I guess lastly, I kind of hate the name Kindle. It doesn’t make me think of a brain getting excited. My first association wasn’t “oh it kindles your interest” but rather “kindle, you know like kindling, like how paper is used in a fire.” It’s probably just me, but the first thing I think about when I hear the word “Kindle” is book burning and censorship and every ugly mental image from Fahrenheit 451.


I love the hell out of the Kindle 2. I wish it were cheaper and I wish there were open APIs to the device and tons of free book options, but it’s really simple to use, the screen works great for me, and I’m reading tons of books without having to send a UPS truck to my door several times a week. I can’t recommend it enough.

Published by mathowie

I build internet stuff.

18 replies on “It’s a Kindle World Now”

  1. Wait, no PDFs? says it supports PDF. I was just remarking that it’d be great to read manuals and such that were only available on disk or in PDF on the web on the Kindle.


  2. I love my Kindle 1 — almost so much that I haven’t been motivated to upgrade to Kindle 2 yet. I think I’ll wait for Kindle 3.
    I pretty regularly (once a week?) use the email PDF to my Kindle email address; it’s a great way to read long magazine articles that you find on the web, since almost by definition when you sit down with the Kindle you’re giving yourself to long-form reading…
    What I haven’t been too impressed with, though, with my Kindle 1, is magazine subscriptions. It works for long form stuff from The Atlantic, but Time Magazine is pretty much unreadable on the device (pictures matter!) and MIT Tech Review falls somewhere in between. I’m a New Yorker print bigot, so there’s probably no way I’ll switch that subscription to the device…
    But I’m with you — I read more books in 2008 than 2007 because of the Kindle; it’s on my bedside table when I’m home and in my bag when I travel, and even though I’ve always been a book addict, the Kindle feeds my addiction pretty well.


  3. Nice review Matt. I’m on the fence about buying a Kindle–which shows just how far I’ve come as I wasn’t impressed with Kindle 1 at all. But today, I’d really like one, and the only thing I’m on the fence about is that it feels sort of like this device in terms of where it is in the product development cycle. One more generation and it’s out-of-the-park.
    Frankly one of the things that appeals to me, and has caused me to really want to join the Kindle Kamp, is the central point of control. I think you need that in a new(ish) device. It was the central point of control (and interface of course) that really helped the iPod take off. The central point of control ensures that you can easily get good content onto a device that relies on intellectual property owned by a variety of others. Speaking of that: I’d love to hear more about how well or poorly magazine subscriptions work. Especially if you could address Sippey’s point about layouts.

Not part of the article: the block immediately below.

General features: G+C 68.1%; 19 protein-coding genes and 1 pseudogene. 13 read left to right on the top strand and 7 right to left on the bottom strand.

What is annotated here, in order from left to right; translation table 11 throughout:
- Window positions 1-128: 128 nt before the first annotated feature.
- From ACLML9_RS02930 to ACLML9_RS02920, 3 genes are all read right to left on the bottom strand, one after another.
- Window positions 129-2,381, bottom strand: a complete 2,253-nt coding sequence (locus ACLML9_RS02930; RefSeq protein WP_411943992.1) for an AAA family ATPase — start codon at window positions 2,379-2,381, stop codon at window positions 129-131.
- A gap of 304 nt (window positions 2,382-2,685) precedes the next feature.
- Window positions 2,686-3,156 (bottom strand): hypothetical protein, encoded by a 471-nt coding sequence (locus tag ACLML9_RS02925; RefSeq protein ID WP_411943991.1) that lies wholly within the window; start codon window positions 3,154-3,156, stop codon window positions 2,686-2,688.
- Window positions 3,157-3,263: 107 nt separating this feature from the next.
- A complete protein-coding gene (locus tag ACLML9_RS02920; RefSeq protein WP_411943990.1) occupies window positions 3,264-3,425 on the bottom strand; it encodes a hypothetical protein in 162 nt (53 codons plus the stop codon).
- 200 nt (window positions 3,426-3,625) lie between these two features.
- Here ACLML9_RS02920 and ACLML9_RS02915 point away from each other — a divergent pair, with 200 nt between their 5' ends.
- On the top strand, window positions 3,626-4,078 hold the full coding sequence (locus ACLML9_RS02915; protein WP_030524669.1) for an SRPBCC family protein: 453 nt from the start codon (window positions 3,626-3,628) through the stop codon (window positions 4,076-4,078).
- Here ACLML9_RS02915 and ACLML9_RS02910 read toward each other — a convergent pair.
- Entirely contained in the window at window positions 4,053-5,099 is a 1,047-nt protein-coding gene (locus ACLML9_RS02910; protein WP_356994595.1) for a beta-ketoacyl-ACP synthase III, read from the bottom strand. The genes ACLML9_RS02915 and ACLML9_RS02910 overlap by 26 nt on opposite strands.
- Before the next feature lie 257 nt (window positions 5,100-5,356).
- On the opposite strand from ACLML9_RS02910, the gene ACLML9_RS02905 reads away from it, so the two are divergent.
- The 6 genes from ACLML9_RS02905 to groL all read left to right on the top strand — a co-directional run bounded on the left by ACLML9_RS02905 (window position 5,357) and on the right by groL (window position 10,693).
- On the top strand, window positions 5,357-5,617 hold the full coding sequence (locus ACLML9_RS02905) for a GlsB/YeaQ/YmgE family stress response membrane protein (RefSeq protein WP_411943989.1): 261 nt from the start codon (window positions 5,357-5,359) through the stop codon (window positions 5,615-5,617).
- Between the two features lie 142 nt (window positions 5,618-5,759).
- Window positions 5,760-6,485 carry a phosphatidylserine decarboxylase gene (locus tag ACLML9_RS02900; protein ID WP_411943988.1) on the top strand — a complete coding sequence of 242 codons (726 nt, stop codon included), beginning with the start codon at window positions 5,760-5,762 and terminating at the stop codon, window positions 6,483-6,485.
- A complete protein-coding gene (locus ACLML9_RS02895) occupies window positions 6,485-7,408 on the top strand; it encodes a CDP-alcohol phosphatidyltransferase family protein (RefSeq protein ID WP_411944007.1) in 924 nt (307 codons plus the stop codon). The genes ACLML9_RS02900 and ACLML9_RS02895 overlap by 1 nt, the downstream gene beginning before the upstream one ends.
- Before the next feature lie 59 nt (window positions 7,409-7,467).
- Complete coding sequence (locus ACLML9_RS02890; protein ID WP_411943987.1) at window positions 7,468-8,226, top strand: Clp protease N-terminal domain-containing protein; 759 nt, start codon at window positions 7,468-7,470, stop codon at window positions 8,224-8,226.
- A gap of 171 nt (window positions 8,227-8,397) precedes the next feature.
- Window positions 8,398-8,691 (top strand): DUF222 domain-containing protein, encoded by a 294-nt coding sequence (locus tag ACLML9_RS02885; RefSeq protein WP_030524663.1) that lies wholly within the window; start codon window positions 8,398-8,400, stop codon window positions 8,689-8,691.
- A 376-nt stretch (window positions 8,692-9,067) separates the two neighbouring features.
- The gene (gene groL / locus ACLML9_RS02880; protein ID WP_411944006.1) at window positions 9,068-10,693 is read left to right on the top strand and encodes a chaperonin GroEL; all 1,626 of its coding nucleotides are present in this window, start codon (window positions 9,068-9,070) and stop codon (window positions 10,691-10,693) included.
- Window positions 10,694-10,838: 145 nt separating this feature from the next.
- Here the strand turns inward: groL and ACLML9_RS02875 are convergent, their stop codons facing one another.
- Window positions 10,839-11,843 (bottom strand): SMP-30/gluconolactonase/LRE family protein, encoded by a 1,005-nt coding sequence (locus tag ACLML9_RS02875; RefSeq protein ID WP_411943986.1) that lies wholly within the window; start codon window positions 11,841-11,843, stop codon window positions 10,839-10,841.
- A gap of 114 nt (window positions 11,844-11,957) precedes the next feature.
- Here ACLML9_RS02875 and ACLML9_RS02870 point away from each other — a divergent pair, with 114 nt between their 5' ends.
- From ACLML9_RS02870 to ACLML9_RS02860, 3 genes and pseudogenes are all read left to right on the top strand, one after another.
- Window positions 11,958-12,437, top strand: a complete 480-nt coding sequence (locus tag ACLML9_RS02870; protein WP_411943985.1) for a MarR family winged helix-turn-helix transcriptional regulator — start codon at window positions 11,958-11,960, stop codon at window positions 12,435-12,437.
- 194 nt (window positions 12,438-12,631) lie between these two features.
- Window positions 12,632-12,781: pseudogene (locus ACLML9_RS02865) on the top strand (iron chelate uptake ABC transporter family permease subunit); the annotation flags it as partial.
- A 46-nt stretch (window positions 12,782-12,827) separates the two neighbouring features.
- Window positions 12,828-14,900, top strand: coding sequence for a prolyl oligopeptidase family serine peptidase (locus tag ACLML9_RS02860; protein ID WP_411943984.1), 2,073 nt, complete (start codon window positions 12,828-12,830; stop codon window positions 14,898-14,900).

Finally: I find it hard to believe books will ever go away completely. I think and hope that day is still a long way off. While paperbacks may be doomed in the long run, I think there’s still going to be a place for a collectible, hard-bound volume on the shelves of our grandchildren.


  4. Yeah, the central control definitely helped get this thing out of the door with regards to all the stakeholders involved and their fear of new tech. I’m just worried in the same way people are slightly worried that Google controls too much of our lives now.
    As for what Sippey said, yeah, photos and charts and graphs and figures kind of suck on the Kindle. I’ve only seen basic photos and line drawings in some books, so a magazine would be pretty spartan on the device.
    I think my worry about books going away is the same as Josh Marshall’s TalkingPointsMemo post about the Kindle. In the same way my first listen of a mp3 file eventually lead me to think displaying your CDs and DVDs as furniture was dated, wasteful, and stupid, I may start to feel the same way about bookcases and that kind of scares me a bit.